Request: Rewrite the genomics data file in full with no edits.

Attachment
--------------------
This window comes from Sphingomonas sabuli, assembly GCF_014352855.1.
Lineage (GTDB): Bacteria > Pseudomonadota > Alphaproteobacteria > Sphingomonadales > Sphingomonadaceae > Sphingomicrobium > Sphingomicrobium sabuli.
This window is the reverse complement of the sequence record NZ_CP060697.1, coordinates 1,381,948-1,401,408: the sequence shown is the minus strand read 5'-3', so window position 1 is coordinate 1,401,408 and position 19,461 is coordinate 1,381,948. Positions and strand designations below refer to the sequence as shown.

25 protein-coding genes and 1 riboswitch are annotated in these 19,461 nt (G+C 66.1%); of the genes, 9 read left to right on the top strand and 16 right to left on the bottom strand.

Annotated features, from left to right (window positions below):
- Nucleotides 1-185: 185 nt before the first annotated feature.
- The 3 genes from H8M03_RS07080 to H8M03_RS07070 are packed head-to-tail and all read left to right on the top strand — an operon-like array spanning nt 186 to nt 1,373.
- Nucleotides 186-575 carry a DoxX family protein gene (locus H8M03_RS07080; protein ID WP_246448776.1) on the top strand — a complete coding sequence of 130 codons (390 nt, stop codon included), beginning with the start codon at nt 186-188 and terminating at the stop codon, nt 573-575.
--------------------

This window comes from Sphingomonas sabuli, assembly GCF_014352855.1.
Lineage (GTDB): Bacteria > Pseudomonadota > Alphaproteobacteria > Sphingomonadales > Sphingomonadaceae > Sphingomicrobium > Sphingomicrobium sabuli.
This window is the reverse complement of the sequence record NZ_CP060697.1, coordinates 1,381,948-1,401,408: the sequence shown is the minus strand read 5'-3', so window position 1 is coordinate 1,401,408 and position 19,461 is coordinate 1,381,948. Positions and strand designations below refer to the sequence as shown.

25 protein-coding genes and 1 riboswitch are annotated in these 19,461 nt (G+C 66.1%); of the genes, 9 read left to right on the top strand and 16 right to left on the bottom strand.

Annotated features, from left to right (window positions below):
- Nucleotides 1-185: 185 nt before the first annotated feature.
- The 3 genes from H8M03_RS07080 to H8M03_RS07070 are packed head-to-tail and all read left to right on the top strand — an operon-like array spanning nt 186 to nt 1,373.
- Nucleotides 186-575 carry a DoxX family protein gene (locus H8M03_RS07080; protein ID WP_246448776.1) on the top strand — a complete coding sequence of 130 codons (390 nt, stop codon included), beginning with the start codon at nt 186-188 and terminating at the stop codon, nt 573-575.